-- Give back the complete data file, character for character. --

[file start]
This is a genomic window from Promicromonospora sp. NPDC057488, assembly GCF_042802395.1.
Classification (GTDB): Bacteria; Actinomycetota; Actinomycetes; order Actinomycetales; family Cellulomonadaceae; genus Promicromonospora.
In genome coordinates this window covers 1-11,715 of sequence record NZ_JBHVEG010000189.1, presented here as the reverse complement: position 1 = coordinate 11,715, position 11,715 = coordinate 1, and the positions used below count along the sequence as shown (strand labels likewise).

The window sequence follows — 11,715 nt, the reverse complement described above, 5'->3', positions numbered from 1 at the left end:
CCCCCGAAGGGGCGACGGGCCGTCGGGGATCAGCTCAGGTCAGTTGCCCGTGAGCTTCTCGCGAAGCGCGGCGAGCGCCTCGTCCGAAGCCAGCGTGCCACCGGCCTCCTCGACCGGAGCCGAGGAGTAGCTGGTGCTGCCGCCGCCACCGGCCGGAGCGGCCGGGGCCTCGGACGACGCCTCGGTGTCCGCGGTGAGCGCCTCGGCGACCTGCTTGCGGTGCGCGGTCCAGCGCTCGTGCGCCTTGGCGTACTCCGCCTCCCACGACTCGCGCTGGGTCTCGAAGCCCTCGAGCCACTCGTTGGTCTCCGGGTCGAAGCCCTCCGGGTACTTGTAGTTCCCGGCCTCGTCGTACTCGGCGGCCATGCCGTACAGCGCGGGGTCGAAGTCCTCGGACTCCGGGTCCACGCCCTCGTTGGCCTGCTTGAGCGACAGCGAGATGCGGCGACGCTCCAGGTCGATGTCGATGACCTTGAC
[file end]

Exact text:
This is a genomic window from Promicromonospora sp. NPDC057488, assembly GCF_042802395.1.
Classification (GTDB): Bacteria; Actinomycetota; Actinomycetes; order Actinomycetales; family Cellulomonadaceae; genus Promicromonospora.
In genome coordinates this window covers 1-11,715 of sequence record NZ_JBHVEG010000189.1, presented here as the reverse complement: position 1 = coordinate 11,715, position 11,715 = coordinate 1, and the positions used below count along the sequence as shown (strand labels likewise).

The window sequence follows — 11,715 nt, the reverse complement described above, 5'->3', positions numbered from 1 at the left end:
CCCCCGAAGGGGCGACGGGCCGTCGGGGATCAGCTCAGGTCAGTTGCCCGTGAGCTTCTCGCGAAGCGCGGCGAGCGCCTCGTCCGAAGCCAGCGTGCCACCGGCCTCCTCGACCGGAGCCGAGGAGTAGCTGGTGCTGCCGCCGCCACCGGCCGGAGCGGCCGGGGCCTCGGACGACGCCTCGGTGTCCGCGGTGAGCGCCTCGGCGACCTGCTTGCGGTGCGCGGTCCAGCGCTCGTGCGCCTTGGCGTACTCCGCCTCCCACGACTCGCGCTGGGTCTCGAAGCCCTCGAGCCACTCGTTGGTCTCCGGGTCGAAGCCCTCCGGGTACTTGTAGTTCCCGGCCTCGTCGTACTCGGCGGCCATGCCGTACAGCGCGGGGTCGAAGTCCTCGGACTCCGGGTCCACGCCCTCGTTGGCCTGCTTGAGCGACAGCGAGATGCGGCGACGCTCCAGGTCGATGTCGATGACCTTGAC